Unemployment rate in UK fell for second month to 4.9%
LONDON (UK) – Britain’s unemployment rate in the period December-to-February fell to 4.9%. This is for a second month in a row that this has repeated and the tight COVID lockdown is being considered as the reason.
Most economists had forecast that the unemployment rate would edge up to 5.1% from 5.0% in the three months to January.
“The latest figures suggest that the jobs market has been broadly stable in recent months,” the Office for National Statistics said.
The number of employees on company payrolls fell by 56,000 between February and March, reversing a recent improvement, the ONS said, citing data from Britain’s tax office.
That pushed up the total number of jobs lost since the onset of the coronavirus pandemic to 813,000, the ONS said.
Britain’s economy shrank by almost 10% in 2020 after it locked down later and for longer than most of its peers.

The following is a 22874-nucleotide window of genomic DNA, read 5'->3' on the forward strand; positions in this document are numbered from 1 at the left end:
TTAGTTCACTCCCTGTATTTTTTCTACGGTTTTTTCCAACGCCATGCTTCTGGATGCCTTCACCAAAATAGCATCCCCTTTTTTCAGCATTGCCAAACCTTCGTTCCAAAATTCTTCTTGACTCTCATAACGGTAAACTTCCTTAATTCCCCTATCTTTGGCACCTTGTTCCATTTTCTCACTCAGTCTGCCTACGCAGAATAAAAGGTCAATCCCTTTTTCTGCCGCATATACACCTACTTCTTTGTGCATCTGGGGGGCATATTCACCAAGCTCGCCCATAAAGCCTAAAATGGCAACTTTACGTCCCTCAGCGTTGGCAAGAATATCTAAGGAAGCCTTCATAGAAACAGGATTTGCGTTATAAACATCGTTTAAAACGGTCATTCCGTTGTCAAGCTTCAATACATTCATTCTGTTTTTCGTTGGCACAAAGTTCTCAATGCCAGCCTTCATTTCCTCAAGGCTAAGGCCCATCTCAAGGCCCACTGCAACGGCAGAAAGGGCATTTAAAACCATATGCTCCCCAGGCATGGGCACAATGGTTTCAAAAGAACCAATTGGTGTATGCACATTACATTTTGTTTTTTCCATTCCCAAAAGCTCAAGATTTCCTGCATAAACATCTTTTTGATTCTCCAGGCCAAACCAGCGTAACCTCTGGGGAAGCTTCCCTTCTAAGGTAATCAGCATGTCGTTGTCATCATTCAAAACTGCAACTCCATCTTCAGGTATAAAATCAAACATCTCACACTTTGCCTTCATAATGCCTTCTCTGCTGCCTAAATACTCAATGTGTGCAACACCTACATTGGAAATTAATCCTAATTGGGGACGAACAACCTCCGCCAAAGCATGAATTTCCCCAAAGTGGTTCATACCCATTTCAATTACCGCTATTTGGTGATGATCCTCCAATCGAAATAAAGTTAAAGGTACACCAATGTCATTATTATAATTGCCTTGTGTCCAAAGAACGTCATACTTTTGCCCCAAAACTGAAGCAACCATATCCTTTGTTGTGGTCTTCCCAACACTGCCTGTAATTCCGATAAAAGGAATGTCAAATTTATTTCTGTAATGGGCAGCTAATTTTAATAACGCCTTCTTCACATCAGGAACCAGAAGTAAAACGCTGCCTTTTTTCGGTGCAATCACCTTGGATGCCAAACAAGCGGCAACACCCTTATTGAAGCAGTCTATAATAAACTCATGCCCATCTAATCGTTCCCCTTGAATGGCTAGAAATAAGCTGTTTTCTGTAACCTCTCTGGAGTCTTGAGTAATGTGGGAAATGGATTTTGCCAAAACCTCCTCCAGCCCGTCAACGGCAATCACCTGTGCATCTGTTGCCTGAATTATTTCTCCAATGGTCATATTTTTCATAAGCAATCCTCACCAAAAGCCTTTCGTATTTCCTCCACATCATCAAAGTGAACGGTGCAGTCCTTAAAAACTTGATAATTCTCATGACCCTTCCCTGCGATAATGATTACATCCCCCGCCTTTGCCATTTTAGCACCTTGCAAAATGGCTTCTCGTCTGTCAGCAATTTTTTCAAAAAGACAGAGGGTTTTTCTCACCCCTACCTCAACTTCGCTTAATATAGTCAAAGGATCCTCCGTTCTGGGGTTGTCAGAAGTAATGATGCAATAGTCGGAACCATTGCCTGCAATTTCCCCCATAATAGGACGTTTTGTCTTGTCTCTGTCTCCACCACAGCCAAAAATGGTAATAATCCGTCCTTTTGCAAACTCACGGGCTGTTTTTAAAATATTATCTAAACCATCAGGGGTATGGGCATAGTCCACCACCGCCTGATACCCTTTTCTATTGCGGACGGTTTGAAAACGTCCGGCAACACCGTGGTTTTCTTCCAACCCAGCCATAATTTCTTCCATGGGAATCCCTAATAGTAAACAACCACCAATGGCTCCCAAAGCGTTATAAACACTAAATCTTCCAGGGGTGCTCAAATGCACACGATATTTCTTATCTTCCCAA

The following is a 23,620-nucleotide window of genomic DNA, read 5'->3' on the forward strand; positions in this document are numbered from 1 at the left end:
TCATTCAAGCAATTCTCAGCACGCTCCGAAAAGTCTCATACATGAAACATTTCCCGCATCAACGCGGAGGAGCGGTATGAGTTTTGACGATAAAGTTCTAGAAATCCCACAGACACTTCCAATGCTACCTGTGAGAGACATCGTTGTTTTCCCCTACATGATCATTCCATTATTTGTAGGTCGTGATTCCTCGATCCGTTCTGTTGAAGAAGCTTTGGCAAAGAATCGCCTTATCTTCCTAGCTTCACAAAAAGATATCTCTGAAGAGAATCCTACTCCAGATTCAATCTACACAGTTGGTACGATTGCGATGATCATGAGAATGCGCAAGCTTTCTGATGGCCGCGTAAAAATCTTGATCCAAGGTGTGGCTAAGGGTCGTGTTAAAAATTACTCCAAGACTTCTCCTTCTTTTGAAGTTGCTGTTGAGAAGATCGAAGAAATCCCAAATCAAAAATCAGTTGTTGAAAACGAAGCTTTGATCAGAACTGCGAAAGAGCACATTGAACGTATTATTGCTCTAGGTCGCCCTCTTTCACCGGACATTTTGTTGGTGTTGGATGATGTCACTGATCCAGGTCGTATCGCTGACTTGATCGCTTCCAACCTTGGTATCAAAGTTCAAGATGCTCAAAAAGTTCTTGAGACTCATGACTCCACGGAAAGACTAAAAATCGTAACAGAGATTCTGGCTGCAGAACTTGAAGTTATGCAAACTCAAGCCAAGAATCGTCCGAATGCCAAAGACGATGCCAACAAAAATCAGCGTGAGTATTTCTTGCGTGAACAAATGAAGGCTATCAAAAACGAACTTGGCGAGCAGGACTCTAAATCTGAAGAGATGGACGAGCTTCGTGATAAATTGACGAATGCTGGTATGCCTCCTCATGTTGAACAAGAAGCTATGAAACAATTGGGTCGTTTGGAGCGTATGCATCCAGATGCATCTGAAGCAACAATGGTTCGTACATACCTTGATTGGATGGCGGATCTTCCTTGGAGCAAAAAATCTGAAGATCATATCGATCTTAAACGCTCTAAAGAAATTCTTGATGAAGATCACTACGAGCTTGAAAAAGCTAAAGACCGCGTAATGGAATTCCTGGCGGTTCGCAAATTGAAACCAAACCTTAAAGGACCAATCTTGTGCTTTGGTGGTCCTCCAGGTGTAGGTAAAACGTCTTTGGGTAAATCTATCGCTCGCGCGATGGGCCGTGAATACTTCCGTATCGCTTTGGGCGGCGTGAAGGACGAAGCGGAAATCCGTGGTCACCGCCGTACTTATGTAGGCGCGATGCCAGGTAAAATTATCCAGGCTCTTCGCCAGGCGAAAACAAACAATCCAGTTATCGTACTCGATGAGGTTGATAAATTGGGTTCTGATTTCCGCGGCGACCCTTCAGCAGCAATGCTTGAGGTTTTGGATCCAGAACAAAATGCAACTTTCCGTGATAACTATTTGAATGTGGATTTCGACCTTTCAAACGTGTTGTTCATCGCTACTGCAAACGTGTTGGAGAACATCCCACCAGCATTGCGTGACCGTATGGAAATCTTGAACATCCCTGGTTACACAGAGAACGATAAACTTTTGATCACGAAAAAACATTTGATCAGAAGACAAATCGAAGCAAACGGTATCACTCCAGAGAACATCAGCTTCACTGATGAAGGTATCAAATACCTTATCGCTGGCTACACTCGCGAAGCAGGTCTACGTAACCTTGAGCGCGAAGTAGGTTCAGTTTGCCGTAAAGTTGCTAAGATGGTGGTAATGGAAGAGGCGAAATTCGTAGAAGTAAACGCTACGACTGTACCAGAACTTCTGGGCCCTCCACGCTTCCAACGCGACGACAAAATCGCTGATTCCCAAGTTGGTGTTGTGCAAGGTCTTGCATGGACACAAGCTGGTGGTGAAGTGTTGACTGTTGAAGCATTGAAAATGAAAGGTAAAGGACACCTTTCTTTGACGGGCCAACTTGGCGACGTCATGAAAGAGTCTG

But it is in the process of lifting its third lockdown while other countries in Europe have recently tightened their restrictions.
Finance minister Rishi Sunak in March extended furlough support – which pays the wages of around one in five employees – until the end of September.
Without the scheme, Britain’s jobless rate would be far higher and it is likely to rise when it ends.
In April last year, the Office for Budget Responsibility said unemployment could hit 10%.
Sunak is hoping that by the time his furlough scheme expires, the economy will be largely free of COVID restrictions after the fast roll-out of coronavirus vaccinations.